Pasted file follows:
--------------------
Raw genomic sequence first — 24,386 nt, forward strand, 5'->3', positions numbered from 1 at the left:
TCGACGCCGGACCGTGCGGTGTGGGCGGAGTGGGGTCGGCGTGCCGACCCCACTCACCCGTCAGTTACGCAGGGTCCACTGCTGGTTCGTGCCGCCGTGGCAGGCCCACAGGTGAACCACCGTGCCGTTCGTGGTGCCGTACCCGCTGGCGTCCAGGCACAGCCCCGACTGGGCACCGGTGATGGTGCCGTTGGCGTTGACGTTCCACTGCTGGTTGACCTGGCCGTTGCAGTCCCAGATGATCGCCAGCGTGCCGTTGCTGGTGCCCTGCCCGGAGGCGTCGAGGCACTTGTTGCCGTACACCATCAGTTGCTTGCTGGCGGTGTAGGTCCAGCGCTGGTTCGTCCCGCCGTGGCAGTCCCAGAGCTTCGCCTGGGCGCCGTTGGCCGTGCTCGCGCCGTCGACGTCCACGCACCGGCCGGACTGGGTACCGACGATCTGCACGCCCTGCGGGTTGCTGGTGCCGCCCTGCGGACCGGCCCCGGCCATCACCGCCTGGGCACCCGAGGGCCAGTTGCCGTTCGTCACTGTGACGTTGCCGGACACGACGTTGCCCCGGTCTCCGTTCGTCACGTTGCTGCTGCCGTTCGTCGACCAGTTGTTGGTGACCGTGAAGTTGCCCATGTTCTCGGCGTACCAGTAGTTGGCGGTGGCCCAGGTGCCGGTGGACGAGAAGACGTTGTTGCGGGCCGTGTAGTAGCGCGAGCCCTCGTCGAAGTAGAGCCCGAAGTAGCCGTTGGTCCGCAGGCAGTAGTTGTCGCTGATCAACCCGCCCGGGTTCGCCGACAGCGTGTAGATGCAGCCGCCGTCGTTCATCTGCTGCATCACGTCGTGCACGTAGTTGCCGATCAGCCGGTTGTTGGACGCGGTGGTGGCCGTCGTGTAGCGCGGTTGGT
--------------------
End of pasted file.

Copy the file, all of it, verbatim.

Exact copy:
Raw genomic sequence first — 24,386 nt, forward strand, 5'->3', positions numbered from 1 at the left:
TCGACGCCGGACCGTGCGGTGTGGGCGGAGTGGGGTCGGCGTGCCGACCCCACTCACCCGTCAGTTACGCAGGGTCCACTGCTGGTTCGTGCCGCCGTGGCAGGCCCACAGGTGAACCACCGTGCCGTTCGTGGTGCCGTACCCGCTGGCGTCCAGGCACAGCCCCGACTGGGCACCGGTGATGGTGCCGTTGGCGTTGACGTTCCACTGCTGGTTGACCTGGCCGTTGCAGTCCCAGATGATCGCCAGCGTGCCGTTGCTGGTGCCCTGCCCGGAGGCGTCGAGGCACTTGTTGCCGTACACCATCAGTTGCTTGCTGGCGGTGTAGGTCCAGCGCTGGTTCGTCCCGCCGTGGCAGTCCCAGAGCTTCGCCTGGGCGCCGTTGGCCGTGCTCGCGCCGTCGACGTCCACGCACCGGCCGGACTGGGTACCGACGATCTGCACGCCCTGCGGGTTGCTGGTGCCGCCCTGCGGACCGGCCCCGGCCATCACCGCCTGGGCACCCGAGGGCCAGTTGCCGTTCGTCACTGTGACGTTGCCGGACACGACGTTGCCCCGGTCTCCGTTCGTCACGTTGCTGCTGCCGTTCGTCGACCAGTTGTTGGTGACCGTGAAGTTGCCCATGTTCTCGGCGTACCAGTAGTTGGCGGTGGCCCAGGTGCCGGTGGACGAGAAGACGTTGTTGCGGGCCGTGTAGTAGCGCGAGCCCTCGTCGAAGTAGAGCCCGAAGTAGCCGTTGGTCCGCAGGCAGTAGTTGTCGCTGATCAACCCGCCCGGGTTCGCCGACAGCGTGTAGATGCAGCCGCCGTCGTTCATCTGCTGCATCACGTCGTGCACGTAGTTGCCGATCAGCCGGTTGTTGGACGCGGTGGTGGCCGTCGTGTAGCGCGGTTGGT